Allows you to play various game music formats, including:

AY - ZX Spectrum/Amstrad CPC
GBS - Nintendo Game Boy
GYM - Sega Genesis/Mega Drive
HES - NEC TurboGrafx-16/PC Engine
KSS - MSX Home Computer/other Z80 systems (doesn't support FM sound)
NSF/NSFE - Nintendo NES/Famicom (with VRC 6, Namco 106, and FME-7 sound)
SAP - Atari systems using POKEY sound chip
SPC - Super Nintendo/Super Famicom
VGM/VGZ - Sega Master System/Mark III, Sega Genesis/Mega Drive,BBC Micro

The externals use the game-music-emu library, which can be found here: https://bitbucket.org/mpyne/game-music-emu/wiki/Home

[gme~] has 2 outlets for left and right audio channels, while [gmes~] is a multi-channel variant that has 16 outlets for 8 voices, times 2 for stereo.
[gmes~] only works for certain emulator types that have implemented a special class called Classic_Emu. These types include AY, GBS, HES, KSS, NSF, SAP, and sometimes VGM. You can try loading other formats into [gmes~] but most likely all you'll get is a very sped-up version of the song and the voices will not be separated into their individual channels. Under Linux, [gmes~] doesn't appear to work even for those file types.
Luckily, there's a workaround which involves creating multiple instances of [gme~] and dedicating each one to a specific voice/channel. I've included an example of how that works in the zip file.

Methods

  • [ info ( - Post game and song info, and track number in the case of multi-track formats
    • this currently does not include .rsn files, though I plan to make that possible in the future. Since .rsn is essentially a .rar file, you'll need to first extract the .spc's and open them individually.
  • [ path ( - Post the file's full path
  • [ read $1 ( - Reads the path of a file
    • To get gme~ to play music, start by reading in a file, then send either a bang or a number indicating a specific track.
  • [ goto $1 ( - Seeks to a time in the track in milliseconds
    • Still very buggy. It works well for some formats and not so well for others. My guess is it has something to do with emulators that implement Classic_Emu.
  • [ tempo $1 ( - Sets the tempo
    • 0.5 is half speed, while 2 is double. It caps at 4, though I might eventually remove or increase the cap if it's safe to do so.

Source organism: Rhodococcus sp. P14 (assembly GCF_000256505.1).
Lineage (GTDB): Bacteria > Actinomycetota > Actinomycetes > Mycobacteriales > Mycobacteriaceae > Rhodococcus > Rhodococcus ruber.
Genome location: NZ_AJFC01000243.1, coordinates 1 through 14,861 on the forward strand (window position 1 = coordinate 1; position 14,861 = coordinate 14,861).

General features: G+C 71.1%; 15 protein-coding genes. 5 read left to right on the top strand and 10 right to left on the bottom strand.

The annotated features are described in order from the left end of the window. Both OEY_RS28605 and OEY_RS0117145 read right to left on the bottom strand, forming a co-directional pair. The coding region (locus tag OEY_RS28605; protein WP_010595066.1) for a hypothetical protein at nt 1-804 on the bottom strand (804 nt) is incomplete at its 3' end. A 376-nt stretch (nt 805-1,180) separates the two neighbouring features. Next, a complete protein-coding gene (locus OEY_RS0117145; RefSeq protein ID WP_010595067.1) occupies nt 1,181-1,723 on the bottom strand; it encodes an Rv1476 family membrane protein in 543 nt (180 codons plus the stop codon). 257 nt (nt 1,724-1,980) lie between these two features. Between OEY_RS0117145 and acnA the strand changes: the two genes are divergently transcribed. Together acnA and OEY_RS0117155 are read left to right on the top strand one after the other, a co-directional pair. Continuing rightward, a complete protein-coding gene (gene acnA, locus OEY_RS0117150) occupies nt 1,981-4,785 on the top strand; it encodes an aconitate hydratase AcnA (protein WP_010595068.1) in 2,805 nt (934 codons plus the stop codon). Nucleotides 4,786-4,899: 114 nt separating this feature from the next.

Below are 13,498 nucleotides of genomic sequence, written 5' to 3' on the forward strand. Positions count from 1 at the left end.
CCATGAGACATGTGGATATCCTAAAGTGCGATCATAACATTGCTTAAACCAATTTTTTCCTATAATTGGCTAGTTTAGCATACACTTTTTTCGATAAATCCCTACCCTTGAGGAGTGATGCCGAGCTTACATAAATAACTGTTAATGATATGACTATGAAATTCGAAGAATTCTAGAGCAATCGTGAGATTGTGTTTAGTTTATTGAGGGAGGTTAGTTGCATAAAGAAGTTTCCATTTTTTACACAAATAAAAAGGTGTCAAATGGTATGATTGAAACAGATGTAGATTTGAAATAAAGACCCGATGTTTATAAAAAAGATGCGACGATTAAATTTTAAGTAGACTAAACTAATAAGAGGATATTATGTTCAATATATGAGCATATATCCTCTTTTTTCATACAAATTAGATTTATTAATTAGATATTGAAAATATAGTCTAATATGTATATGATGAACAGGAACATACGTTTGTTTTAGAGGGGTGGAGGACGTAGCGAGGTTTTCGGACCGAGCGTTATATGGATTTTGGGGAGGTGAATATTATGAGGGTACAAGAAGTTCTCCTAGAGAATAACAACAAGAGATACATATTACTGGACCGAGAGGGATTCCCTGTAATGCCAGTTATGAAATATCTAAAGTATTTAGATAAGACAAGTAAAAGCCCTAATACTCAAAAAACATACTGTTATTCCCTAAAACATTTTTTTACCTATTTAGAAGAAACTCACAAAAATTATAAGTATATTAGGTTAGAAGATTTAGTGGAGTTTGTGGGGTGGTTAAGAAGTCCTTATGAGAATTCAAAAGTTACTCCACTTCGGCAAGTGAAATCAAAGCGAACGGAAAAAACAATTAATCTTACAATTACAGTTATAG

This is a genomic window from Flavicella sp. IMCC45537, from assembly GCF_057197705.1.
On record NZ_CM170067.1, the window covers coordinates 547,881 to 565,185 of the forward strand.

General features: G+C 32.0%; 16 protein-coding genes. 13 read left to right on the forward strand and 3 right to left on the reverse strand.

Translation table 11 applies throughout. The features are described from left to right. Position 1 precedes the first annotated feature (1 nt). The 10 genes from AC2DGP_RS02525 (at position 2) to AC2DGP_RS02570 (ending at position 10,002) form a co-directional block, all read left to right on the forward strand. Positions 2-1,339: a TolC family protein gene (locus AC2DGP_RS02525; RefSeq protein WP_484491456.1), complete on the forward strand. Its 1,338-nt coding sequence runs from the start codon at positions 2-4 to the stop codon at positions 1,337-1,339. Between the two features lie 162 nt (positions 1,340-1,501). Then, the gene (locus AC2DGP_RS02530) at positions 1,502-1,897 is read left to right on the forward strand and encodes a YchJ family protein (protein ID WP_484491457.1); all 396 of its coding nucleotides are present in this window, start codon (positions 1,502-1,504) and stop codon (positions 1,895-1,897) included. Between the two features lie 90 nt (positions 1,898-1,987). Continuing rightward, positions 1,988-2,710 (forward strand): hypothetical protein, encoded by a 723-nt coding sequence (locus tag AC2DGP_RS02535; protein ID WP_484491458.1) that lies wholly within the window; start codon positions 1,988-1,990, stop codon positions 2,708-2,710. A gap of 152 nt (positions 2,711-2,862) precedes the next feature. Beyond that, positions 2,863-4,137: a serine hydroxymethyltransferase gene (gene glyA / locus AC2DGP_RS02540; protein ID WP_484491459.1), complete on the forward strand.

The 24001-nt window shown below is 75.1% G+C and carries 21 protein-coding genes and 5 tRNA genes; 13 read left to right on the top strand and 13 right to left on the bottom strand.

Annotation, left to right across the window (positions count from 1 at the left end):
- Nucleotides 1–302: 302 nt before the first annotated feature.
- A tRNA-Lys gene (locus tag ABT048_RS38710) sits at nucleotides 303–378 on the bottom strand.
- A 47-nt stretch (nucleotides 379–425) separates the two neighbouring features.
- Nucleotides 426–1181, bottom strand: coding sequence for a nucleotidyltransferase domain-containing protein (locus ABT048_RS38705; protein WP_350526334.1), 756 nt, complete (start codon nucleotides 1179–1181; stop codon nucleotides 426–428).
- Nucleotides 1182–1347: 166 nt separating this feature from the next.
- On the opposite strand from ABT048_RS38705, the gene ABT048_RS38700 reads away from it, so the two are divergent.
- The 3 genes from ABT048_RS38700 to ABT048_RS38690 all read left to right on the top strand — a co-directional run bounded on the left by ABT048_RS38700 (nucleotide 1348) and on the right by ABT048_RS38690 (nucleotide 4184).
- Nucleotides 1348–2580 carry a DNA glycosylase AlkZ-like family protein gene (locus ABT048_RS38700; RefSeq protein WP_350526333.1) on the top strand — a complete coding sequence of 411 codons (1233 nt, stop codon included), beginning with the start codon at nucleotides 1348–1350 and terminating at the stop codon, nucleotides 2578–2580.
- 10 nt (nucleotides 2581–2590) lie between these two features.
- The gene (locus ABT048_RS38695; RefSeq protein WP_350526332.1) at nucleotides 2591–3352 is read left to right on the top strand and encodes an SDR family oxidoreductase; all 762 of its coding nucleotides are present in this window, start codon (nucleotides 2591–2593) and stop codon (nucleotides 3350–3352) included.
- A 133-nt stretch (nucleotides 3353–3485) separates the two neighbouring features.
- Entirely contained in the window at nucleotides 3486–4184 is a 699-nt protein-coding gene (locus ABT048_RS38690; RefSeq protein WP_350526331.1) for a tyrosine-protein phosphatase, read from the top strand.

• [ track $1 ( - Sets the track without playing it
    • sending a float to gme~ will cause that track number to start playing if a file has been loaded.
  • [ mute $1 ... ( - Mutes the channels specified.
    • can be either one value or a list of values.
  • [ solo $1 ... ( - Mutes all channels except the ones specified.
    • it toggles between solo and unmute-all if it's the same channel(s) being solo'd.
  • [ mask ($1) ( - Sets the muting mask directly, or posts its current state if no argument is given.
    • muting actually works by reading an integer and interpreting each bit as an on/off switch for a channel.
    • -1 mutes all channels, 0 unmutes all channels, 5 would mute the 1st and 3nd channels since 5 in binary is 0101.
  • [ stop ( - Stops playback.
    • start playback again by sending a bang or "play" message, or a float value
  • [ play | bang ( - Starts playback or pauses/unpauses when playback has already started, or restarts playback if it has been stopped.
    • "play" is just an alias for bang in the event that it needs to be interpreted as its own unique message.

Creation args

Both externals optionally take a list of numbers, indicating the channels that should be played, while the rest get muted. If there are no creation arguments, all channels will play normally.

Note: included in the zip are libgme.* files. These files, depending on which OS you're running, might need to accompany the externals. In the case of Windows, libgme.dll almost definitely needs to accompany gme(s)~.dll
Also, gme can read m3u's, but not directly. When you read a file like .nsf, gme will look for a file that has the exact same name but with the extension m3u, then use that file to determine track names and in which order the tracks are to be played.

gme.zip